For all the fear of lofty prices curbing demand, U.S. consumption of petroleum products rebounded for the week ended April 22 and producers maintained output at elevated levels by pandemic-era standards, the U.S. Energy Information Administration (EIA) said Wednesday.

Demand climbed 4% week/week to 19.8 million b/d. It marked the second consecutive weekly gain after a slump that spanned late March and early April amid the high prices for gasoline and other fuels during Russia’s war in Ukraine. U.S. gasoline prices hit a record in March, according to AAA.

Total products supplied over the last four-week period averaged 19.4 million b/d, down 2% from the same period in 2021, EIA’s latest Weekly Petroleum Status Report showed.

Over that span, motor gasoline product supplied averaged 8.7 million b/d, down 2%, while distillate fuel product supplied averaged 3.7 million b/d, down 7%.  

Prices at the pump, already rising amid forecasts for slow supply growth this year, surged after Russia invaded Ukraine in late February. Western sanctions against the Kremlin in protest of the war, including a U.S. ban on Russian oil imports, shaved more than 1 million b/d from global supplies.

Brent crude prices, the international standard, and West Texas Intermediate, the U.S. benchmark, have fluctuated this month. But each has generally held near or above $100/bbl – more than 50% above year earlier levels.

After prices spiked, demand tapered. However, with the arrival of spring weather and increased travel, consumption has begun to recover and last week approached pre-war levels.

With the gains in consumption over the past two weeks, “demand continues to grow” and “is now tracking above its five-year average,” said BMO Capital Markets analyst Randy Ollenberger.

Global demand, too, was dented in recent weeks, in part because of prices and coronavirus flare-ups in China that curbed consumption there, according to the International Energy Agency (EIA). But outlooks still call for growth this year.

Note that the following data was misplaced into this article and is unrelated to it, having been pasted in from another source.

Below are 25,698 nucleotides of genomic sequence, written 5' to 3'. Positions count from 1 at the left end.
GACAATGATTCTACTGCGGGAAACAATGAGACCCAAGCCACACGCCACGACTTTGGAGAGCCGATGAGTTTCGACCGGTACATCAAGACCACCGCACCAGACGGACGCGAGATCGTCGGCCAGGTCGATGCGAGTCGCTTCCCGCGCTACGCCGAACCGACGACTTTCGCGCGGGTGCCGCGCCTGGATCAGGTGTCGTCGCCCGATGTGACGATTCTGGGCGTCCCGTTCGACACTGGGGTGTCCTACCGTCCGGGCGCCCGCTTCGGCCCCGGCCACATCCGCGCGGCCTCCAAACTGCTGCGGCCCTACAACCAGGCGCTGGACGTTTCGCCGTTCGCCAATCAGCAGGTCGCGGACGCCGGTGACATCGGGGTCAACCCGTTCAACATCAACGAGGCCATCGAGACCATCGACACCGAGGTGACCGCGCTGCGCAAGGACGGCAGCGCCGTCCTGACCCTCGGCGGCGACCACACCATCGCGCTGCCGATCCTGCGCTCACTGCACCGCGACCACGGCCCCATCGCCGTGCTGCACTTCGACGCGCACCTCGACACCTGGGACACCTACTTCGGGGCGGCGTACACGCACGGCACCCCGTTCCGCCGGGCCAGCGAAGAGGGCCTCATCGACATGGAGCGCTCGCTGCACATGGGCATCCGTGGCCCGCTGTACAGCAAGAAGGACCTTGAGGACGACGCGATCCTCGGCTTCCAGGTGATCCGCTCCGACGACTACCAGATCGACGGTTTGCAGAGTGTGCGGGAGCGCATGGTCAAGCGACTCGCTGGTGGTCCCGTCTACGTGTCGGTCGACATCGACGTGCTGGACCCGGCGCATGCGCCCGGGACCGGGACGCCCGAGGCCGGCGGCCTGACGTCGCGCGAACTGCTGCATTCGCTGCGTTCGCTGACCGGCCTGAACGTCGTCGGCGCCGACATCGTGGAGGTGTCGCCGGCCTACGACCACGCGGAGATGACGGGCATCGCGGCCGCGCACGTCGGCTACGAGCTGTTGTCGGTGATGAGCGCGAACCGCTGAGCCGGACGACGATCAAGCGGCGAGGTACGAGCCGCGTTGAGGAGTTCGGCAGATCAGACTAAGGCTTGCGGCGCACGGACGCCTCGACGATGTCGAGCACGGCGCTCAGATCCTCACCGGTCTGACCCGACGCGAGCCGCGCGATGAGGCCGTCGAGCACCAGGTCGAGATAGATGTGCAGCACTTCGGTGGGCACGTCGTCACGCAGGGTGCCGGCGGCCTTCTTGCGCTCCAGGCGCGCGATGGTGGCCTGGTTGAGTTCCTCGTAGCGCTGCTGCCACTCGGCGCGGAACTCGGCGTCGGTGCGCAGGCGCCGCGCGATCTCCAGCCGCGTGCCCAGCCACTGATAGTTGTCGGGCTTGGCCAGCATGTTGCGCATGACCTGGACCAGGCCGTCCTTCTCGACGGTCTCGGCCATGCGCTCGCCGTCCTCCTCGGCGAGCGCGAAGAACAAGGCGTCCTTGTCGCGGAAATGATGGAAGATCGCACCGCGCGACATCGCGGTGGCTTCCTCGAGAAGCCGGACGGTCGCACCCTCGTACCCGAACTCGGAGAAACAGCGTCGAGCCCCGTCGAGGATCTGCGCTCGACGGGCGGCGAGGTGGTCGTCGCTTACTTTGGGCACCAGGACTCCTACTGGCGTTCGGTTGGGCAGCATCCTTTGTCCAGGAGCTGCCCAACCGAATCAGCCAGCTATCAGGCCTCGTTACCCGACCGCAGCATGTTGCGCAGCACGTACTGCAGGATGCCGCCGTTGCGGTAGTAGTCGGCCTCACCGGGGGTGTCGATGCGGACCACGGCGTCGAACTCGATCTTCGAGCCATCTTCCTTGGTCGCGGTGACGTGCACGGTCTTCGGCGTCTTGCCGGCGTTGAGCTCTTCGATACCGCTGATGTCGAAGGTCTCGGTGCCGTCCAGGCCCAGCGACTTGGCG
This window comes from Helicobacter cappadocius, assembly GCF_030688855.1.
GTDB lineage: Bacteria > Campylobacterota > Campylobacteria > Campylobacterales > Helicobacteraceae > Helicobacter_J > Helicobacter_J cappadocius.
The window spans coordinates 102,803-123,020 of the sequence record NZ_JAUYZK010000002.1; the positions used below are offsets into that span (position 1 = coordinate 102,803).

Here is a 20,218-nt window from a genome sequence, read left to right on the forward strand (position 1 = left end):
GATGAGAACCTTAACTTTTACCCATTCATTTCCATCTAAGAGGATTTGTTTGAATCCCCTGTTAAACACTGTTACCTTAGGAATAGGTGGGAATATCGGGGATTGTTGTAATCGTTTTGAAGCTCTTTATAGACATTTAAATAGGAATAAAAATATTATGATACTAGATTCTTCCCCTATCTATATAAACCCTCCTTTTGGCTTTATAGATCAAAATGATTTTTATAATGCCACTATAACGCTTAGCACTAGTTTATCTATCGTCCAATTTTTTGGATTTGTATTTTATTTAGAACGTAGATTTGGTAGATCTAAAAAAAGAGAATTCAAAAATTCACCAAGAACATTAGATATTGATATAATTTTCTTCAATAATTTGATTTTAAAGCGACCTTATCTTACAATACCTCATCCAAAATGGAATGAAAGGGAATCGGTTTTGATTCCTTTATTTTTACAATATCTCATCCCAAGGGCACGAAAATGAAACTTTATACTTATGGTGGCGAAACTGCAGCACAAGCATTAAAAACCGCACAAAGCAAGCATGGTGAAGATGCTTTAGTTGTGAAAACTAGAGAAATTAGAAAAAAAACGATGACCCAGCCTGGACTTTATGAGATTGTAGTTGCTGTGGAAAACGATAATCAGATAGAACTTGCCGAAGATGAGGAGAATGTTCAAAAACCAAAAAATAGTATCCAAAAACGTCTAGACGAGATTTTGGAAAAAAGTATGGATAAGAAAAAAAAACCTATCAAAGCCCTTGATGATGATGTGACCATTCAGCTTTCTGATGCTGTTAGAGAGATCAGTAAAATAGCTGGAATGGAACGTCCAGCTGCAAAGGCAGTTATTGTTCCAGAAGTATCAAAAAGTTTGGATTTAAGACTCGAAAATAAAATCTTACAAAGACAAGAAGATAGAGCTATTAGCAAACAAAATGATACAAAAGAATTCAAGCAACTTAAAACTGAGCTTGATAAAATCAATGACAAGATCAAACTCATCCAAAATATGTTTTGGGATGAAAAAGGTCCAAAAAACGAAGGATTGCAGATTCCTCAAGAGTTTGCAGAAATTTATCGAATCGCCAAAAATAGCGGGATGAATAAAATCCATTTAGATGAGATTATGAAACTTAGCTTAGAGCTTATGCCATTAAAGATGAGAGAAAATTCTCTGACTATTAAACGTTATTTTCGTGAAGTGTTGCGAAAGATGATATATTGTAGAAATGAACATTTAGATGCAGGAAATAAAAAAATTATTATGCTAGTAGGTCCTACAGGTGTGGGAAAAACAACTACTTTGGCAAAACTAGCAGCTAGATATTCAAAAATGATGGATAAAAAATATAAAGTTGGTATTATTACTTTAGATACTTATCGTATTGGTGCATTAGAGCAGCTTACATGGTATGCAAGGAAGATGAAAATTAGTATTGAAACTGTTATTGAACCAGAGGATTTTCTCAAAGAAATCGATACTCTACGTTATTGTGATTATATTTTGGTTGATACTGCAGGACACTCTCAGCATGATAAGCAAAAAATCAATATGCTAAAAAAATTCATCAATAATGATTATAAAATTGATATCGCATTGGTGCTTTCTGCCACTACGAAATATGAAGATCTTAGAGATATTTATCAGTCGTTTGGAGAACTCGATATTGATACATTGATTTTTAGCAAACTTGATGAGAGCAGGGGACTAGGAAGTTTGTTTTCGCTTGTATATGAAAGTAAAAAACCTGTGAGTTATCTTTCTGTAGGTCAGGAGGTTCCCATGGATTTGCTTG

IEA said this month it expects demand to average 99.4 million b/d in 2022. That was down by 260,000 b/d from an earlier forecast, but it would mark an increase of 1.9 million b/d from 2021.

OPEC researchers this month lowered their forecast for global oil demand as well, by about 500,000 b/d, citing both the pandemic and lighter economic growth in Asia. Still, the cartel said consumption this year would grow by 3.7 million b/d to 100.5 million b/d.

Analysts at ClearView Energy Partners LLC said the war and oil inflation remain wildcards.

“However, we are hesitant to raise the ‘white flag’ on 2022 global oil demand” amid rising mobility in the United States and much of Europe and a “potential acceleration in international air travel this summer,” they said. With airport and airplane mask mandates eased in the United States and travel usually high in the summer months, the analysts are anticipating upward demand momentum.

Against the backdrop of rising demand expectations and hits to Russian exports, U.S. producers have been under pressure to increase output. They have responded in recent weeks – though they still have plenty of room for continued growth.

Production for the April 22 period totaled 11.9 million b/d, according to EIA. That was flat from the prior week but even with the highest level to date this year. It marked a substantial increase from the level maintained through much of the first quarter, when output had held around 11.6 million b/d.

Output last week also was up about 1.0 million b/d from a year earlier.

However, U.S. production remains more than 1.0 million b/d below pre-pandemic levels. Output had topped 13.0 million b/d in early 2020 before the coronavirus arrived in widespread form in the United States.

With production up in April, stockpiles increased modestly last week. U.S. commercial crude inventories, excluding those in the Strategic Petroleum Reserve, increased by 700,000 bbl from the previous week. At 414.4 million bbl, however, supplies in storage are about 16% below the five-year average.